September 2009

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Regular China Beat readers might have noticed that our posts suggesting articles and links to check out online generally take the form of a feature we call “The Five-List Plan.” Today, in recognition of the massive coverage of the PRC’s National Day and 60th anniversary celebration, we’ve decided to super-size this post. There are simply so many wonderful and fascinating things being written, spoken, photographed, and filmed in connection with the October 1 extravaganza that we couldn’t stop at five. Below, ten items worth checking out as the festivities get underway:

1. One of the persistent myths surrounding October 1, 1949 is that Mao Zedong stood atop the Tiananmen rostrum and declared “中国人民站起来了!” (“The Chinese people have stood up!”). While this is a great line . . . it’s not true. The South China Morning Post has put together a short video discussing the persistence of this myth, and we applaud their attempt to set the record straight (for a previous CB foray into mythbusting, check out Jeff Wasserstrom’s “Top-Five List of Shanghai Urban Legends”).

Read the rest of this entry »


By François Lachapelle

This essay originally appeared on David Ownby’s blog, China at Our Gates, in June. It is reposted in full here with the permission of that site.

2009 is no piece of cake for Chinese officialdom. Having survived the invisible torment of the twentieth anniversary of Tiananmen they turn now to the preparation for the 60th birthday of the People’s Republic. Despite daily high temperatures in the 30s in North China, one wonders if Peking bureaucrats might be suffering from cold sweats.

Certain early indicators indicate that the event is being taken seriously. Visas are being restricted, as they were in the period leading up to the Olympic Games. Several travel agencies have already announced that they will be unable to secure business visas for travellers after mid-September.

China’s 60th birthday will not be a one-day event. In fact, festivities began…on October 1, 2008. So as to encourage patriotism and health among the younger generation, the Ministry of Education decided to add jogging to the curriculum. The goal for the month of April, 2009, was for elementary school children to log 120 kilometers, high school students 180, and university students 240. (The astute mathematician will notice that all these numbers are multiples of 60).

If the Beijing Olympics were meant to showcase China’s modernization and the quality of Chinese athletes, and Expo Shanghai 2010 the glowing future of the young dynasty, the first parade of the Chinese military in the 21st century will serve to put China’s military power on display. For Fang Fenghui, Commander of the military region of Peking and Deputy of the 11th People’s Congress, “the appearance of new military hardware will be one of the highlights of the military parade.” This 14th parade will be particularly important in that the Chinese contribution to the first parade in 1949 was limited to horses, while in 2009, again according to Fang Fenghui, “there will be a great deal of equipment of Chinese manufacture, of impressive quality, to be seen during the parade.”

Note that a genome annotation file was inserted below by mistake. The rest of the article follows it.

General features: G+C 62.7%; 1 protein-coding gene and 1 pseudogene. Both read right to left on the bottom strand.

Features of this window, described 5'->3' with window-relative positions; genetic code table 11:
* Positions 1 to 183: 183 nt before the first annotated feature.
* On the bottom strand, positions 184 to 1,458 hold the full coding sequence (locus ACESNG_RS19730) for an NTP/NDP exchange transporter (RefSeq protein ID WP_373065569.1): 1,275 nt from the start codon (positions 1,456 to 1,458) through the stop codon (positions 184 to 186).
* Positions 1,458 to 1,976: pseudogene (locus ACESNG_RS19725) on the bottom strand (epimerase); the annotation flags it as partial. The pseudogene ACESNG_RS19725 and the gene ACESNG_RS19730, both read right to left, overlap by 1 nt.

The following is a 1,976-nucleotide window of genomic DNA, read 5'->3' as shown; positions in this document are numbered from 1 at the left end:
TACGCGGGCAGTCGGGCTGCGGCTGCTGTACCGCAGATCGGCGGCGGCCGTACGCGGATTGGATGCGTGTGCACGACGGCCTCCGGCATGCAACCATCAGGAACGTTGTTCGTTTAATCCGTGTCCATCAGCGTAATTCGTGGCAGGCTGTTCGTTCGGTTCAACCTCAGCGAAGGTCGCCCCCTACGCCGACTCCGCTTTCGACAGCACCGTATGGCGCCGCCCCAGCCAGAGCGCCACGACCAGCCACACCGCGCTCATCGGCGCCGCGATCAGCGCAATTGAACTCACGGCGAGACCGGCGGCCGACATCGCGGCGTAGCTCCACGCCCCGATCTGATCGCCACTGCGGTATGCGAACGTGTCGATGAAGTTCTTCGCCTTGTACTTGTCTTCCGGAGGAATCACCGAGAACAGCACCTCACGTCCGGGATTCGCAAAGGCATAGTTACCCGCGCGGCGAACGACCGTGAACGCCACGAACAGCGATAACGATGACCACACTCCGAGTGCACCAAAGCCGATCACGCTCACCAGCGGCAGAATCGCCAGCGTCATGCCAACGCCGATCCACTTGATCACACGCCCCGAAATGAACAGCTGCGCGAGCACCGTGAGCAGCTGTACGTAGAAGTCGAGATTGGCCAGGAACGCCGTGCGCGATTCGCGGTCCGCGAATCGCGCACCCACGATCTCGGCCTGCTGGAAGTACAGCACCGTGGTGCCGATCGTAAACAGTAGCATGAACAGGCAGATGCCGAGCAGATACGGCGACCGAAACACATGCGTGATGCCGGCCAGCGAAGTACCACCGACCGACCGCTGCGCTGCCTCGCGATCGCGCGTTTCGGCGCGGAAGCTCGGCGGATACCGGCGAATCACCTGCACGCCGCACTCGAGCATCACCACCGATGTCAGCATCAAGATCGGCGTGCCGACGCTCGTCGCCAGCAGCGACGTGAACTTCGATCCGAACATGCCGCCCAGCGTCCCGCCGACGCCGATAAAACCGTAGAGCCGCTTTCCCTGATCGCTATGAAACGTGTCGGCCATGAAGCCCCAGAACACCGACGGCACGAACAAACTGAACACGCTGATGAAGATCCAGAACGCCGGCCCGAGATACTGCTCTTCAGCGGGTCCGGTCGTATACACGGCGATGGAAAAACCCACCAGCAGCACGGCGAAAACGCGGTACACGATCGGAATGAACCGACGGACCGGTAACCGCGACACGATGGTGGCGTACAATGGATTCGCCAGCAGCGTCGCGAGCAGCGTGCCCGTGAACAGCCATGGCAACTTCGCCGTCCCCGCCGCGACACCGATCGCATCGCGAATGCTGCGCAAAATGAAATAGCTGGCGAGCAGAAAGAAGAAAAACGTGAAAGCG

What is the interest of this 60th birthday for those who will not be in China in the coming months to witness the ballet performances of the Red Guards, or for those who are not fascinated by military matters, straight lines, and squeaky clean uniforms? For one thing, an ostentatious display of Chinese military power is an excellent occasion to take the pulse of the American political elite and to see how many of them remain enamored of the theory of the “yellow peril.”

The theory of the China threat is a « hard » version of realist geopolitics built in part on the history of dealings with the rise of Fascism, and which tends to see each new emerging power as a threat to the balance of power. Those who hold such tenants do not believe that engaging China and linking it to the international system (as liberal theorists would prefer) will change China. On the contrary, they believe that such an approach will only allow China to get richer and to continue to modernize its military. For the China threat crowd, October 1st will be a painful day in that they will see that China is at least twenty years behind the US in terms of military technology.

At present, however, it would seem that the yellow peril is haunting Washington less than in the past. What we find are rather sentiments which argue against the China threat hypothesis, such as those expressed by Thomas Barnett, author of Great Powers: America and the World after Bush (Putnam Adult, 2009) : « If there is anything to worry about, it’s not China’s massive military; it’s the economy, stupid.»

With the economic crisis and the new administration in Washington, we see more “panda huggers” than “panda sluggers” around Obama. In 2001, Bill Gertz’s China Threat (Regnery, 2000) was all the rage, while the liberal theory of cooperation seems to be making a comeback. The idea of a Chinese-American partnership is upheld by those in Washington who oppose the notion of the China threat and see cooperation with Beijing as being in the national interests of the United States. Is Beijing happy to see the yellow peril go into hibernation? Surely, but at the same time, a rapprochement with the US might mean that China would have to play a more active role in international affairs and in the leadership of the new world order: « With great power comes with great responsibilities »! In the willfully provocative language of the geostrategist Barnett: